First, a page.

News Corp. CEO Robert Thomson is pushing for AI companies to pay for using their unique content and intellectual property (IP) in AI development. While this could open up a new revenue stream, it could also pose a threat to journalism and intellectual property.
Negotiating for content value
CEO Robert Thomson of News Corp., owner of the Wall Street Journal, is spearheading talks with AI and tech companies. The aim is to establish the value of News Corp.'s unique content sets and intellectual property. These resources are deemed significant for the progression of artificial intelligence. These negotiations show that the rise of generative artificial intelligence is a pressing concern for industry leaders.
This is not the first time News Corp. has sought payment for access to its content. The media corporation has a track record of pushing for and receiving payments from tech giants, such as Google and Meta, for access to their journalistic content. Now, they are bringing this approach to their dealings with AI companies, some of which are among the same tech corporations they've negotiated with in the past.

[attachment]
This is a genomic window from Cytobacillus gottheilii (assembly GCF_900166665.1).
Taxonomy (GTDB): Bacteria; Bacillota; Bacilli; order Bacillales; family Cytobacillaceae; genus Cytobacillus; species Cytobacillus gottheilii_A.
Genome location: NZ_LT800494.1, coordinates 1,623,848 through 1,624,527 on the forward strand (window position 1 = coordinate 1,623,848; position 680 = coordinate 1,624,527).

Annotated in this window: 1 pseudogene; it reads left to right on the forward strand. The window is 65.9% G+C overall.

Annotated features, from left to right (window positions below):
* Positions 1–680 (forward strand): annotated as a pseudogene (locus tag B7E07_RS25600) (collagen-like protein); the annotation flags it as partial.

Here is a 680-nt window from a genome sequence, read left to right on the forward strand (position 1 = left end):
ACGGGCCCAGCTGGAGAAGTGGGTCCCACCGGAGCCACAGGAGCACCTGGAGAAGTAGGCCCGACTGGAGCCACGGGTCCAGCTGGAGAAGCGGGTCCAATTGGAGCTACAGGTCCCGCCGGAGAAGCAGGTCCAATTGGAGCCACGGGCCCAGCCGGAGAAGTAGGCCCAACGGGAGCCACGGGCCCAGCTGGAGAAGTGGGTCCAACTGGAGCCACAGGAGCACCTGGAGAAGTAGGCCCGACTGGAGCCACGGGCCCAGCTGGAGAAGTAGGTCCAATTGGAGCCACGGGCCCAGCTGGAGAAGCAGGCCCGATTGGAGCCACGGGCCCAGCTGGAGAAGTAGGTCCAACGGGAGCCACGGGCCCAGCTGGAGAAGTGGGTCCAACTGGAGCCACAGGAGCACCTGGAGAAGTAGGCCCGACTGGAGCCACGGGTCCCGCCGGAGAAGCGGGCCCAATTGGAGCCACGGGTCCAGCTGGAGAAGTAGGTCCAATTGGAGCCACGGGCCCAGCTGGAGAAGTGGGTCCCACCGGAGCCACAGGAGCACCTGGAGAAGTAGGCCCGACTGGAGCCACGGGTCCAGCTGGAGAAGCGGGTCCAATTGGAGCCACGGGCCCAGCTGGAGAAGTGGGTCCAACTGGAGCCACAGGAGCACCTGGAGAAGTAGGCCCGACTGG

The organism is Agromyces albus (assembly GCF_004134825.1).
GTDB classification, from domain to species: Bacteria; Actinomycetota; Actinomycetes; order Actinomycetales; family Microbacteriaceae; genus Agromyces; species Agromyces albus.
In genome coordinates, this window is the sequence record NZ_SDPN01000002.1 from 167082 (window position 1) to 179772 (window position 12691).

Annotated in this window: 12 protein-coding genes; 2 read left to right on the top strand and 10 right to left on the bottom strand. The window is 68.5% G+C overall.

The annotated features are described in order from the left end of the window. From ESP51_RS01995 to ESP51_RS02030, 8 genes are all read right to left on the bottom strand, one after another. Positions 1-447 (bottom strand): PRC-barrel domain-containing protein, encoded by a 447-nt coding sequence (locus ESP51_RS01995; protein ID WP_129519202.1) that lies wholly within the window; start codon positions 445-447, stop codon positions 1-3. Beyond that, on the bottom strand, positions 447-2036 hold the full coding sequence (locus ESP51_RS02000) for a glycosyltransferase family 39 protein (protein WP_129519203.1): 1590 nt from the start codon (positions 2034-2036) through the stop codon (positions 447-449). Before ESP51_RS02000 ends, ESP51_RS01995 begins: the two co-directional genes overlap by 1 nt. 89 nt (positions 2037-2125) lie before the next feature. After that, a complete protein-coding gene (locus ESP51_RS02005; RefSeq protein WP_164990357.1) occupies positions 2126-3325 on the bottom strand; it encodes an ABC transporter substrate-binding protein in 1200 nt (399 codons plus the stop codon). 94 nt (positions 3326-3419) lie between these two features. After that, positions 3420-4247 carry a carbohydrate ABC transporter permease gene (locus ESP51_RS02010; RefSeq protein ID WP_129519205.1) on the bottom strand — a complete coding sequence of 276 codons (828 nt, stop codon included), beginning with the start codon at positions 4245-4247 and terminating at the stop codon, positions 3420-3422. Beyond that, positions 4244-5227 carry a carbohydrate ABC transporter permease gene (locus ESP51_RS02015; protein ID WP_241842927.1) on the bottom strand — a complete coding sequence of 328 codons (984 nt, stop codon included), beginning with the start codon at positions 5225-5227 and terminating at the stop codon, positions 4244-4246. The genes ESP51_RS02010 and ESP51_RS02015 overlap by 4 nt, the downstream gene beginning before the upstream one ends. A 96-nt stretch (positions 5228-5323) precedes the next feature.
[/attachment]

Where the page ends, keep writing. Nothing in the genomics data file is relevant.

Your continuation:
AI's threat to journalism
Thomson expressed concerns about the potential challenges artificial intelligence brings to publishers and intellectual property holders. AI engines often scrape and ingest content for training, and original content may be synthesized and presented as distinct, which may detract from the original source. This process, Thomson argues, could undermine journalism by distilling its effort and insight into 'super snippets' that prevent readers from visiting the original news site.
Despite the possible challenges, Thomson believes there are also opportunities to be found in AI. The technology could potentially provide a new revenue stream for the company and contribute to cost reduction across various sectors. Whether it's customer service, subscription management, or content conversion, Thomson foresees exponential efficiencies brought about by AI.
The high stakes of AI
However, Thomson also warned of the high stakes involved in dealing with AI. The technology's potential for creating sophisticated forgeries or 'counterfeit content' is a significant concern. Moreover, generative AI could potentially recycle itself into an endless cycle of deceptive variations. That's why the provenance of the archival base is so crucial and why refreshing the database with incremental improvements is imperative.